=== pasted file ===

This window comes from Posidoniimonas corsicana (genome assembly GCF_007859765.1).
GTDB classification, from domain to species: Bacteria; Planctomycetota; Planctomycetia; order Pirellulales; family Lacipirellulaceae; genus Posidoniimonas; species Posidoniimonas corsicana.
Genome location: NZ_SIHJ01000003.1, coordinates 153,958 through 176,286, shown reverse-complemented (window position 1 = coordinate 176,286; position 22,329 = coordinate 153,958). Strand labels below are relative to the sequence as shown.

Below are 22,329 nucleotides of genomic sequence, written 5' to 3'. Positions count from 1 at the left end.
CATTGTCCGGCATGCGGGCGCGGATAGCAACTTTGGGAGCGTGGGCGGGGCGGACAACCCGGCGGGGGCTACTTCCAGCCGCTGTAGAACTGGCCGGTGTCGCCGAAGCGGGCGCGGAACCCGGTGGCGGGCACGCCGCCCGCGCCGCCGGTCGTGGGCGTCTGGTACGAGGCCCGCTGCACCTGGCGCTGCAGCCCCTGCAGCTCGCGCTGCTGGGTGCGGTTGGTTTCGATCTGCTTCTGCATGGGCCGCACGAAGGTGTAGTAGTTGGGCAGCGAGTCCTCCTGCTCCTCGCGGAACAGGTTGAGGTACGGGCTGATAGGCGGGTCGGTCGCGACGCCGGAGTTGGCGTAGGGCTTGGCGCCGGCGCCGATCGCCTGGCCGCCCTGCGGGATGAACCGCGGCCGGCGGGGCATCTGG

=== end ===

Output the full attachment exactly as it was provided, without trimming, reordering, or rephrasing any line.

This window comes from Posidoniimonas corsicana (genome assembly GCF_007859765.1).
GTDB classification, from domain to species: Bacteria; Planctomycetota; Planctomycetia; order Pirellulales; family Lacipirellulaceae; genus Posidoniimonas; species Posidoniimonas corsicana.
Genome location: NZ_SIHJ01000003.1, coordinates 153,958 through 176,286, shown reverse-complemented (window position 1 = coordinate 176,286; position 22,329 = coordinate 153,958). Strand labels below are relative to the sequence as shown.

Below are 22,329 nucleotides of genomic sequence, written 5' to 3'. Positions count from 1 at the left end.
CATTGTCCGGCATGCGGGCGCGGATAGCAACTTTGGGAGCGTGGGCGGGGCGGACAACCCGGCGGGGGCTACTTCCAGCCGCTGTAGAACTGGCCGGTGTCGCCGAAGCGGGCGCGGAACCCGGTGGCGGGCACGCCGCCCGCGCCGCCGGTCGTGGGCGTCTGGTACGAGGCCCGCTGCACCTGGCGCTGCAGCCCCTGCAGCTCGCGCTGCTGGGTGCGGTTGGTTTCGATCTGCTTCTGCATGGGCCGCACGAAGGTGTAGTAGTTGGGCAGCGAGTCCTCCTGCTCCTCGCGGAACAGGTTGAGGTACGGGCTGATAGGCGGGTCGGTCGCGACGCCGGAGTTGGCGTAGGGCTTGGCGCCGGCGCCGATCGCCTGGCCGCCCTGCGGGATGAACCGCGGCCGGCGGGGCATCTGG